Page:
Although originating in an ancient patriarchal context and compromised by ruthless competition within a royal dynasty, this story exposes dynamics of sexualized violence and abuse that affect lives in our families and our church today.

Dove's Nest Develops Speaker's Bureau, Expands Trainings

Speaker's Bureau

As part of its ministry, Dove’s Nest offers trainings and resources on a variety of topics related to child and youth protection.

In January 2015, Dove’s Nest created a national Speaker’s Bureau of highly qualified members who are available to train across North America. The speakers hail from Pennsylvania to California, and many locations in between. They offer a wide variety of backgrounds, experiences, and expertise relevant to children and youth safety in faith communities.

Implications of the Sexual Abuse Resolution from Mennonite Church USA

Anna Groff

 By Anna Groff

We at Dove’s Nest are thankful for this new resolution from Mennonite Church USA: Churchwide Statement on Sexual Abuse.

Mennonite Church USA delegates passed the resolution this summer at their churchwide convention in Kansas City. (Mennonite Church USA is the denomination from which Dove’s Nest grew out of in 2009.) We believe that a document like this is a significant first step in addressing the need for abuse prevention in church settings.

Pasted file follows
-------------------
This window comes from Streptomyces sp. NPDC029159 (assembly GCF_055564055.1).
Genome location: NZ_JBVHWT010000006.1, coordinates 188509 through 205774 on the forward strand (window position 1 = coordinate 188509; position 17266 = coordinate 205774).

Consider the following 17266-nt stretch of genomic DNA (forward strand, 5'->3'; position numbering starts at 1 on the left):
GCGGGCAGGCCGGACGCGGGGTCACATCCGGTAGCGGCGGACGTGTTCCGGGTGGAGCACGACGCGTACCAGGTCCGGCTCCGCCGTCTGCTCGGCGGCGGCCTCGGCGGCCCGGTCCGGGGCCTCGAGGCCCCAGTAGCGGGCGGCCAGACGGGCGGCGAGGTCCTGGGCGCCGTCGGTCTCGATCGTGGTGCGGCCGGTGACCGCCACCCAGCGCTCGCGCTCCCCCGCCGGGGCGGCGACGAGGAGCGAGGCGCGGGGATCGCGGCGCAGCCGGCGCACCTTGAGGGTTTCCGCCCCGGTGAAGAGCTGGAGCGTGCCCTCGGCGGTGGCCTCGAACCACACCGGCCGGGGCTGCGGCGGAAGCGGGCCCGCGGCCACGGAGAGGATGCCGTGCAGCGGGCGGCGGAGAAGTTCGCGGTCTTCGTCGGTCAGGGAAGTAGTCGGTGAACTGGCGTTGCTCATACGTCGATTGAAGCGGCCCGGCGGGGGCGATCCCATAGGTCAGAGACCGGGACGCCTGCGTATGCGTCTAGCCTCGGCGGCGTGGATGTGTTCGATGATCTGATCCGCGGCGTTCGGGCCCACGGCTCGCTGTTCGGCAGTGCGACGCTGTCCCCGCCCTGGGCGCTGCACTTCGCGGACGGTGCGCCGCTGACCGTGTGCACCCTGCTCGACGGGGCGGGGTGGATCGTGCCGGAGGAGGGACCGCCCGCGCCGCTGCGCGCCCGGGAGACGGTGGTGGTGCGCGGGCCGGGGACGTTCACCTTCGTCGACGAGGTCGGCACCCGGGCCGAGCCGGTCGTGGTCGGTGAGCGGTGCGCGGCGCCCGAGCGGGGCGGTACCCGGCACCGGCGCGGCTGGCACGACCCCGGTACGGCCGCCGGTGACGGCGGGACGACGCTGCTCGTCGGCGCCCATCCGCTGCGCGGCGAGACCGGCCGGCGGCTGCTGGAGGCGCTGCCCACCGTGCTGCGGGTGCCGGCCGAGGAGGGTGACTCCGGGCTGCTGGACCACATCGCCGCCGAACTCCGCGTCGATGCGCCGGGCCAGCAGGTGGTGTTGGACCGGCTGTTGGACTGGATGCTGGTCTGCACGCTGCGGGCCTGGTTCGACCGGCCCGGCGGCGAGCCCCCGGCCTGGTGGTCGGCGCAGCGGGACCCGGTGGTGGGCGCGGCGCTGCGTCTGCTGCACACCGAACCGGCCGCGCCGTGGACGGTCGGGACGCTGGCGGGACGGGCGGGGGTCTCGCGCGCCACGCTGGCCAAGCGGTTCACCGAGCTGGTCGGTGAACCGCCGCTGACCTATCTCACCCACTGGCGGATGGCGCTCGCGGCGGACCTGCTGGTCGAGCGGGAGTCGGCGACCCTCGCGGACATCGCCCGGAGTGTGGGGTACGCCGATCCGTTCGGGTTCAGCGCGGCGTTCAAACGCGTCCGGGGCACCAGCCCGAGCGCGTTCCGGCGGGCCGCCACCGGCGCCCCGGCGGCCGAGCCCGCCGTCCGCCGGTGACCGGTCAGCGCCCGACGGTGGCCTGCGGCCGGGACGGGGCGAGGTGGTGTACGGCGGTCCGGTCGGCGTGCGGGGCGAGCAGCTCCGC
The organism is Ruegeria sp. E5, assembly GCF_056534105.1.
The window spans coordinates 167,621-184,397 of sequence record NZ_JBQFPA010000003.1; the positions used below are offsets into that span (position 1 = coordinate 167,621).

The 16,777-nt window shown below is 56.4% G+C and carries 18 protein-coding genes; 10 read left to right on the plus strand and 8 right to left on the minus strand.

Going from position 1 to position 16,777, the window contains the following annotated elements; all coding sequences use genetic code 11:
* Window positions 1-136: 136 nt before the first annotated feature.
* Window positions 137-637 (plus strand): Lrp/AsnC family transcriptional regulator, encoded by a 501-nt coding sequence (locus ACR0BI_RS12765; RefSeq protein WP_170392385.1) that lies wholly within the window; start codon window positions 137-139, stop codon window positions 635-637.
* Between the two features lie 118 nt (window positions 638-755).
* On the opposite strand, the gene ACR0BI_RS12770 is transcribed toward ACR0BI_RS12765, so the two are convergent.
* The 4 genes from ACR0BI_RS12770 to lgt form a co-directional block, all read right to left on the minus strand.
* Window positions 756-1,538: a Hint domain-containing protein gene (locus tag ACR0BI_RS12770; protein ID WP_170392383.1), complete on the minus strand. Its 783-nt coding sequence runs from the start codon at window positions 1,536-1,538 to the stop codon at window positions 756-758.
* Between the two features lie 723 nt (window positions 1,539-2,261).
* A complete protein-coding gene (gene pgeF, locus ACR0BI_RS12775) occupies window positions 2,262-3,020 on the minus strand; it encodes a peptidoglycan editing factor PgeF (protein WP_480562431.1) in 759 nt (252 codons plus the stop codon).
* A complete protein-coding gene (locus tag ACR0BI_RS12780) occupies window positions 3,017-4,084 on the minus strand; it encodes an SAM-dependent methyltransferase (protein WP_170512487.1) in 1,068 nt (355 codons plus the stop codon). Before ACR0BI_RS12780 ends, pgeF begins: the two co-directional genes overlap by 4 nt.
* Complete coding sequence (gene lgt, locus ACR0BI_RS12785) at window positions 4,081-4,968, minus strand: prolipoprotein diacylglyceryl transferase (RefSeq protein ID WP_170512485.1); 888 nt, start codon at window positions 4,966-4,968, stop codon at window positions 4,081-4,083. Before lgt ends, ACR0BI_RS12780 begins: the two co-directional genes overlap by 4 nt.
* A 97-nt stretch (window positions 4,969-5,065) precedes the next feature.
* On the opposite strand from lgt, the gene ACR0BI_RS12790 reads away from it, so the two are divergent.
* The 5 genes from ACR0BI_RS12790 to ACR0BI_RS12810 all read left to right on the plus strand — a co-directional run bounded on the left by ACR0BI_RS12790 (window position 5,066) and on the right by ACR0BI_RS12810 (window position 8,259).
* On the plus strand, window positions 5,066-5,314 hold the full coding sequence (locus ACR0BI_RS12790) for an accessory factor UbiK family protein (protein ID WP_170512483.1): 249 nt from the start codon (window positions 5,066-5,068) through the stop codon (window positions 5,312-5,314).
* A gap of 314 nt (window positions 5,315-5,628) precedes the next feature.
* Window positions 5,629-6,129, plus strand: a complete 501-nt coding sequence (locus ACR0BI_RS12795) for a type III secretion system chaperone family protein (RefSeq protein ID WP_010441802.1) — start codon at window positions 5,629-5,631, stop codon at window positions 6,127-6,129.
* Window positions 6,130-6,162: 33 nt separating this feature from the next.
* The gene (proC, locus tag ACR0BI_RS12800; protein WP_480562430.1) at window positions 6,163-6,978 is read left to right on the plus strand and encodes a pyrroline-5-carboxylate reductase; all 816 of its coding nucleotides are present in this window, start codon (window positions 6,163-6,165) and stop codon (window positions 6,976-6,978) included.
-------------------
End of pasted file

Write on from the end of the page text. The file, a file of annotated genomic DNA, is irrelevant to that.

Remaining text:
Five discoveries about Amish families, communities

By Jeanette Harder, Dove's Nest Board President

As a representative of Dove’s Nest, I was invited by the New York Office of Children & Family Services (OCFS) to help them relate to the growing population of Amish and Old Order Mennonites in their state.

While two-thirds of the Amish live in Ohio, Pennsylvania, and Indiana, they are also rapidly growing in Michigan, New York, Wisconsin, Missouri, and Kentucky. In fact, the Amish are growing faster than nearly any other subgroup in the U.S., with a population of 300,000 currently and some projecting that number reaching 1 million by 2050.

My New Role and Signs of Hope

By Anna Groff, Executive Director

When I share with people about my new role with Dove’s Nest, I hear everything from, “I thought child protection policies were required for all churches”—from someone in Pennsylvania, a state with new laws for all volunteers working with children—to “I didn’t know abuse happened in churches.” 

While we all wish the second comment were true, we know it isn’t.

Learning the Limits of Background Screening

By Michael Crosby

A thorough background screening process is a critical component of any set of Safe Church practices.

The experts are unanimous on this point: social workers, lawyers, liability specialists, law enforcement, and child safety professionals all commend background screening procedures to churches and other organizations whose workers—paid and/or volunteer—interact with minors. Good practice includes contacting personal references, verifying employment history (especially when considering candidates for a paid position), and conducting a criminal records check. This last item is the focus of this article.